Count Definition

kount
counted, counting, counts
verb
counted, counting, counts
To name numbers in regular order to (a certain number)
To count five.
Webster's New World
To add up, one by one, by units or groups, so as to get a total.
Count the money.
Webster's New World
To be taken into account; have importance, value, etc.
His opinions don't count.
Webster's New World
To recite numerals in ascending order up to and including.
Count three before firing.
American Heritage
To check by numbering off; inventory.
Webster's New World
Advertisement
noun
counts
The act of counting; adding or numbering.
Webster's New World
The number reached by counting; total number or quantity.
Webster's New World
The totality of specific items in a particular sample.
A white blood cell count.
American Heritage
A reckoning or accounting.
Webster's New World
Regard; notice; account.
Webster's New World
Antonyms:
estimateguess
Advertisement
other
Any of the individual causes of action or allegations that the defendant committed an offense in a complaint, indictment, information, or similar pleading.
Webster's New World Law
idiom
count heads
  • To make a count of members, attendees, or participants.
American Heritage
and counting
  • so far, but with more expected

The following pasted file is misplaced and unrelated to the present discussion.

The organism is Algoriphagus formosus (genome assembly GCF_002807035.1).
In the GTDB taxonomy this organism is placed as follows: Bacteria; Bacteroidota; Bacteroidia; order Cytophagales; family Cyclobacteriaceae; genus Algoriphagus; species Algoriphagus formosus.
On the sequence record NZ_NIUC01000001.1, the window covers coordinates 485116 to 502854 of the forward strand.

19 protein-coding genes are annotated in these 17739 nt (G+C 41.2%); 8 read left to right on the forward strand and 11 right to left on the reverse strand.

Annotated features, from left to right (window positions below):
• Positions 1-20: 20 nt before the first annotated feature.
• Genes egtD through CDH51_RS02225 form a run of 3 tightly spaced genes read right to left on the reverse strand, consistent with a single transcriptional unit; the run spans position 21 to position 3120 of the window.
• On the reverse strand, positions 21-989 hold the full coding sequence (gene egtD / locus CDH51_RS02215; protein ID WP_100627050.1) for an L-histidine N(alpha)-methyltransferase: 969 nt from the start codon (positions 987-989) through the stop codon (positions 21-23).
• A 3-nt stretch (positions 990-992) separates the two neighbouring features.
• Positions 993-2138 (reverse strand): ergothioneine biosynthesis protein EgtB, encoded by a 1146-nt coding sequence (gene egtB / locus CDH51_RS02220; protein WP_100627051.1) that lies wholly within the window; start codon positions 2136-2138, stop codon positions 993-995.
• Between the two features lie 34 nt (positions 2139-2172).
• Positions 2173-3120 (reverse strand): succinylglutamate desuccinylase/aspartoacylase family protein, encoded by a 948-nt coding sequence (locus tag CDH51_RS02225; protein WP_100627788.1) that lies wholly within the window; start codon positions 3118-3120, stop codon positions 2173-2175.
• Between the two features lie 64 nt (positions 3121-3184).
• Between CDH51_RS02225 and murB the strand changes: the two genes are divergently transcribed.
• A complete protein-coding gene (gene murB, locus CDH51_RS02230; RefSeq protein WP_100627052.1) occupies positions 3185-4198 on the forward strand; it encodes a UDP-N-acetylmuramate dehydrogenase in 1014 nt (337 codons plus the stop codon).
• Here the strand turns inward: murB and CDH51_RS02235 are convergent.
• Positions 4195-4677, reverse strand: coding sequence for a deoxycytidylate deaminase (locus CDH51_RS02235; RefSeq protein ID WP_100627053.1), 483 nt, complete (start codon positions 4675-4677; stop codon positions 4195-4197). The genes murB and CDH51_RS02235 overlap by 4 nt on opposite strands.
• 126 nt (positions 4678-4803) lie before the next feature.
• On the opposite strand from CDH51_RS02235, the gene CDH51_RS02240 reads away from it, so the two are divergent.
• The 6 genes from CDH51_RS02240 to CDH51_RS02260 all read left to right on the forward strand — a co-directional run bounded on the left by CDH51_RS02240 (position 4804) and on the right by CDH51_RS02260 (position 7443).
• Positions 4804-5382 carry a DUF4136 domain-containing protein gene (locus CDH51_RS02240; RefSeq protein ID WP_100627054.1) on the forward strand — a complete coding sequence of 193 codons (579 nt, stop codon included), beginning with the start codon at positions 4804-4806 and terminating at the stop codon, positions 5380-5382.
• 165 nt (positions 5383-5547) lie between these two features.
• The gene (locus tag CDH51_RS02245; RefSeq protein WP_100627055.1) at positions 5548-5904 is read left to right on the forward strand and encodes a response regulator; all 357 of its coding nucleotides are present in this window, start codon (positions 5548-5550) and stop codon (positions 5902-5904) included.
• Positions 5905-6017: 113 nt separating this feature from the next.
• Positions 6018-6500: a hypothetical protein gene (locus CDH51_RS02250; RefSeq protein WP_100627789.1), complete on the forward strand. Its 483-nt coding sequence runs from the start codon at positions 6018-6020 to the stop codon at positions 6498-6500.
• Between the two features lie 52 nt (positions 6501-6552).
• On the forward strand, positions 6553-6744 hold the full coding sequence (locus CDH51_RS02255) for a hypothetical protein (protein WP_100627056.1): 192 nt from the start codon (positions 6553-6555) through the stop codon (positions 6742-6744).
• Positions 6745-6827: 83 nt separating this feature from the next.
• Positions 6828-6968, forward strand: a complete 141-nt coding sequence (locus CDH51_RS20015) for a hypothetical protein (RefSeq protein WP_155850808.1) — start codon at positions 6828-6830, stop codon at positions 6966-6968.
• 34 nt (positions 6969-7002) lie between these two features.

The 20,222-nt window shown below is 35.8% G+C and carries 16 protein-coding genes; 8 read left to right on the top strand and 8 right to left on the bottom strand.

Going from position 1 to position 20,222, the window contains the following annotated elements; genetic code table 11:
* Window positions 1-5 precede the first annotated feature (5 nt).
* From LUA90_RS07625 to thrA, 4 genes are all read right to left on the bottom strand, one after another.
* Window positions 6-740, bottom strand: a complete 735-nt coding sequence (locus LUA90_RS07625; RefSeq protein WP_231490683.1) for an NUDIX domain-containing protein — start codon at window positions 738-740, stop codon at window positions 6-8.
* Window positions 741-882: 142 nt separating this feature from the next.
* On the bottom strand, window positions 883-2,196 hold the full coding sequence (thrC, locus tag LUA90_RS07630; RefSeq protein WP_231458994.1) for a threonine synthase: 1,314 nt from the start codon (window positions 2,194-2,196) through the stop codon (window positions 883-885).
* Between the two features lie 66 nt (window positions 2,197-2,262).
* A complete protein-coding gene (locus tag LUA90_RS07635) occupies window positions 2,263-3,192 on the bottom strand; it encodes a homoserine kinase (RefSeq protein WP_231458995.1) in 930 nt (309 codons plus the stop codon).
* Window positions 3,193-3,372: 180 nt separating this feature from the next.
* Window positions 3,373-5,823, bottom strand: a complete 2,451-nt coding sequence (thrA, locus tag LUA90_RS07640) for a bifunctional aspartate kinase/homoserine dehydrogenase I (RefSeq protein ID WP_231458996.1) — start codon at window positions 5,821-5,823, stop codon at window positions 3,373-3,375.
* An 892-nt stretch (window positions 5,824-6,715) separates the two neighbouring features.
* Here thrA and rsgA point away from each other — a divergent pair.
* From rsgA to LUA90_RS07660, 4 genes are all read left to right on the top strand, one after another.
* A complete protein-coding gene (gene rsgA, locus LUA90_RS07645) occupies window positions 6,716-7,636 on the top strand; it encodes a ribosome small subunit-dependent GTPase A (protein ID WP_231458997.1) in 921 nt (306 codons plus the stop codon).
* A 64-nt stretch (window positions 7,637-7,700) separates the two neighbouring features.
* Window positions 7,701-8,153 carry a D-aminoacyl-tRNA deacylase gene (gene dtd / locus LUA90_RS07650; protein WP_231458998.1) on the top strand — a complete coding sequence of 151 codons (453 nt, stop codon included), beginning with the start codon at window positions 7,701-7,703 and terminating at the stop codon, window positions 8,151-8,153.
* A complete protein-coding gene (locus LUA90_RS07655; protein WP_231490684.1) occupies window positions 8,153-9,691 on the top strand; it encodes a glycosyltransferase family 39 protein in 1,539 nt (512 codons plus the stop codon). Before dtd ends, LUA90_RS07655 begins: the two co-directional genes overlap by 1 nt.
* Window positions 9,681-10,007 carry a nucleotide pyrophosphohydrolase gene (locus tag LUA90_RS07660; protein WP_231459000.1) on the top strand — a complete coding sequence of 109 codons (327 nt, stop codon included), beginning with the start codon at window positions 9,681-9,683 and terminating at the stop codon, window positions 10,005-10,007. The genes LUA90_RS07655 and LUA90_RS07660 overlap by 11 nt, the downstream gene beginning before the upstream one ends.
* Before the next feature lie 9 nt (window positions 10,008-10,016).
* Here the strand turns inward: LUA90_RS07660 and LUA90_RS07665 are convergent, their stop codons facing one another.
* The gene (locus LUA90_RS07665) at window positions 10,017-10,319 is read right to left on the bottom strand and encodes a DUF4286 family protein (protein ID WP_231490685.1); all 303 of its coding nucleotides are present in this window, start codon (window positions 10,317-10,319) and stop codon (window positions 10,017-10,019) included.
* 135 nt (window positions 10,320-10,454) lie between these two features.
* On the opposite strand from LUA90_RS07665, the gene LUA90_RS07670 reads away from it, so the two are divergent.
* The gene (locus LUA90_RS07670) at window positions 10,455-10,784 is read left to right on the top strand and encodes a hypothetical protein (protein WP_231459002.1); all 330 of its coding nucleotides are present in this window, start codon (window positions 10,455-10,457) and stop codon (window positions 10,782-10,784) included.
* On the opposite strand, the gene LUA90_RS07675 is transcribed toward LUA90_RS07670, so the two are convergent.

four straight rainy days, and counting

Webster's New World
count in
  • to include
Webster's New World
count off
  • to separate into equal divisions by counting
Webster's New World
count out
  • to disregard; omit
  • to declare (a boxer) defeated when he has remained down for a count of ten
Webster's New World
Advertisement

Other Word Forms of Count

Noun

Singular:
count
Plural:
counts

Idioms, Phrasal Verbs Related to Count

Origin of Count

  • From Middle English counten, from Anglo-Norman conter, from Old French conter (“add up; tell a story”), from Latin computare, present active infinitive of computō (“I compute”). Displaced native Middle English tellen (“to count”) (from Old English tellan) and Middle English rimen (“to count, enumerate”) (from Old English rīman).

    From Wiktionary

  • Middle English counten from Old French conter from Latin computāre to calculate com- com- putāre to think pau-2 in Indo-European roots

    From American Heritage Dictionary of the English Language, 5th Edition

  • Middle English counte from Old French conte from Late Latin comes comit- occupant of any state office from Latin companion ei- in Indo-European roots

    From American Heritage Dictionary of the English Language, 5th Edition

  • From Old French comte, conte, from Latin comes, comitem.

    From Wiktionary

Advertisement

Find Similar Words

Find similar words to count using the buttons below.

Words Starting With

Words Ending With

Unscrambles

count
Advertisement